Not a second wasted in this 30-second spot, with retailer Joules getting the absolute most value they can from guest-stars Wallace And Gromit. As with the Muppets guesting in a Warburtons ad, the crucial thing is to make sure the hired characters don’t ring false, and the simple joke here feels like it jumped out of one of the duo’s own Christmas specials. Add in a neat marriage of gag and brand message and you have a very impressive short ad.


4, KFC - Assorted ads

The best multi-execution campaign this year - KFC takes defiant aim at the traditional Christmas turkey in a series of sharp, stylish 10-second animations spotlighting turkey disasters and wishing cooks good luck. All ring horribly true. Mother’s best KFC work - this included - has the irreverent flair and brand honesty of some of the classic British advertising from Pot Noodle to Tango.


3. Argos - The Book Of Dreams

A friend of mine rates Simple Minds’ “(Don’t You) Forget About Me” as the worst song ever recorded. Could they sustain such Grinchiness in the face of this burst of joy, I wonder? Some would point to Argos’ digitisation of their 80s catalogues - the books of dreams themselves - as their real marketing coup this year, but for me the ad is still the centre. The key is how an ad about indulging your dreams also indulges itself - it’s the first ad I can remember with a drum solo - but it never feels long.


2. John Lewis/Waitrose - Excitable Edgar

The John Lewis hype had begun to grate a bit after a series of ads - bouncing dogs, bed monsters - which were… fine. Good, even. But nowhere near good enough to justify the brand’s status as Christmas linchpin. Elton last year was much better, but probably a stronger ad for Elton John than for the shop. But this year they pulled it off - Edgar is a superb bit of filmmaking, centred on a tremendous performance by Ruby Dailly as Ava: never has the bond between child and CGI beast been so convincing. Bringing Waitrose and Partners in lets the ad climax with a feast, which always feels good, and the whole thing has the satisfying warmth of a Julia Donaldson storybook.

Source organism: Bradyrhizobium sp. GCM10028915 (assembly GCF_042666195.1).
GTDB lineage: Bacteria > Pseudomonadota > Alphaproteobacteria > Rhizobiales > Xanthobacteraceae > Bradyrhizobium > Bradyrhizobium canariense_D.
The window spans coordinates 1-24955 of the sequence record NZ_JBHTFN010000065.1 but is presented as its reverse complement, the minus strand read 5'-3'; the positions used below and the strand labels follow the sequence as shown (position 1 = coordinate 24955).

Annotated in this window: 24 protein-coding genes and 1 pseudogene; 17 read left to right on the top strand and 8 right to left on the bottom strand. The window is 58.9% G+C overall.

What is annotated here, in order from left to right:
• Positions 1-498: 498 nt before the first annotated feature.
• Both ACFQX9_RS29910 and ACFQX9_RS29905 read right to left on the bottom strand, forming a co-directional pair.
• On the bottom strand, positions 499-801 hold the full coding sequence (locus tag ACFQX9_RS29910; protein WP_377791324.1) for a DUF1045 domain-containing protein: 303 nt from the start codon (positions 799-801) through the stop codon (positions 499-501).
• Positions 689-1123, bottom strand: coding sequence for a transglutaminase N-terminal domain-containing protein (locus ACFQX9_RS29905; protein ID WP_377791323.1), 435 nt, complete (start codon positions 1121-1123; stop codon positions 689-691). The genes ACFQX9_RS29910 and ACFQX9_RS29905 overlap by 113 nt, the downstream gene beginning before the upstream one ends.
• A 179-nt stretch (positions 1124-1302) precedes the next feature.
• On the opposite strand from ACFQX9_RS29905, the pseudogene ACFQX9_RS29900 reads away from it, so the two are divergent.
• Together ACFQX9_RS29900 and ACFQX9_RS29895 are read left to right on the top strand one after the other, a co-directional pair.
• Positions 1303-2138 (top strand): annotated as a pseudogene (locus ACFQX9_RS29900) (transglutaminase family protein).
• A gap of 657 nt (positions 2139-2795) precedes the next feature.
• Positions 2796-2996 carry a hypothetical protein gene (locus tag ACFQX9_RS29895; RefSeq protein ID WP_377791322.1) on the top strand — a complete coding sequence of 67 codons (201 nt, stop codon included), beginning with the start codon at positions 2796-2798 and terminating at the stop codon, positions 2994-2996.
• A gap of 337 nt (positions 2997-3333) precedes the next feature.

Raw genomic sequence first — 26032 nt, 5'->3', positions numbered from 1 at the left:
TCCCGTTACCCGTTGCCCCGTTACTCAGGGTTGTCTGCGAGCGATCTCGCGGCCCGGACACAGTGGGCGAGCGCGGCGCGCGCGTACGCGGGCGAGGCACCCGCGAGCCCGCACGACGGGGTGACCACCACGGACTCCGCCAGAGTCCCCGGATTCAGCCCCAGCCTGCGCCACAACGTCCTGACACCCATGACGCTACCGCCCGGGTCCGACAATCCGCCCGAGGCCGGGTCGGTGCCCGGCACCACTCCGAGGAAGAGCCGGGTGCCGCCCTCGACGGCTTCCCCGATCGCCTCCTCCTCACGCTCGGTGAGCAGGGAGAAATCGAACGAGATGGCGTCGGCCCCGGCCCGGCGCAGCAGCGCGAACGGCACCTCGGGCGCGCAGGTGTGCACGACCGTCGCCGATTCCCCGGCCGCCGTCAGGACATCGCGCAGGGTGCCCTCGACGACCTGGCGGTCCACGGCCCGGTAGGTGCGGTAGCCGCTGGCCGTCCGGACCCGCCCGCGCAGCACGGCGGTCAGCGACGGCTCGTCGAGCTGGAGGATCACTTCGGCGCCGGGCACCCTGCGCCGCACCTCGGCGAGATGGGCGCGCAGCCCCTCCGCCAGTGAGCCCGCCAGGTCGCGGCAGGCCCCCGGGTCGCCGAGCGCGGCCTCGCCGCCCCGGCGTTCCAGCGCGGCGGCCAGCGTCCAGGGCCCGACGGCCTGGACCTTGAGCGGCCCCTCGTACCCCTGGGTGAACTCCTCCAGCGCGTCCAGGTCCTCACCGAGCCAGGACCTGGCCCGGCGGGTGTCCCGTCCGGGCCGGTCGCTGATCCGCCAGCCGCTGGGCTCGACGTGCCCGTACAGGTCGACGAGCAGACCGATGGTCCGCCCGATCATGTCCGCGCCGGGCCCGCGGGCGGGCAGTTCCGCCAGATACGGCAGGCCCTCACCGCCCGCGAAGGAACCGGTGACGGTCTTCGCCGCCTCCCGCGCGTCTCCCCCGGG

1. IKEA - Silence The Critics

For good and for bad, our clutter is part of what makes us human, Marie Kondo be damned. IKEA’s ad is snarky, even a little mean, certainly barely festive. So why do I love it so much?

A little of it’s the pleasure of hearing D Double E, whose “Birds In The Sky” blew me away back in my pop critic days, playing a set of plastic scolds with such relish. “Bringing grime to the masses” trumpeted The Guardian. But what Mother and IKEA have done here is a bit more subtle - the real joy is that there’s nothing incongruous about D Double E’s presence, because the ad finds a way of making all the ad libs and idiosyncracies of grime work as part of the story, not just as its soundtrack.

To get fancy for a moment, it’s finding a way to use grime as diegetic sound - stuff that’s happening inside the world the ad builds. The usual way ads use hip-hop and similar music is as - ironically - a kind of ornament, something to lend a borrowed cred to banal scenes of cars, parties, dancing, etc. Grime has been around for 15+ years now, hip-hop for 40, and I can’t think of any advert until now that has managed to use them in a way that feels not just natural, but funny. 

So yes, it’s barely a Christmas ad, and the older I get the more I disagree with its central idea. But in the end, a season of Christmas ads turns on the moments which lodge in the brain, and no moment delighted me more this year than a crappy toy dinosaur saying “very, very, very, very, very unacceptable”.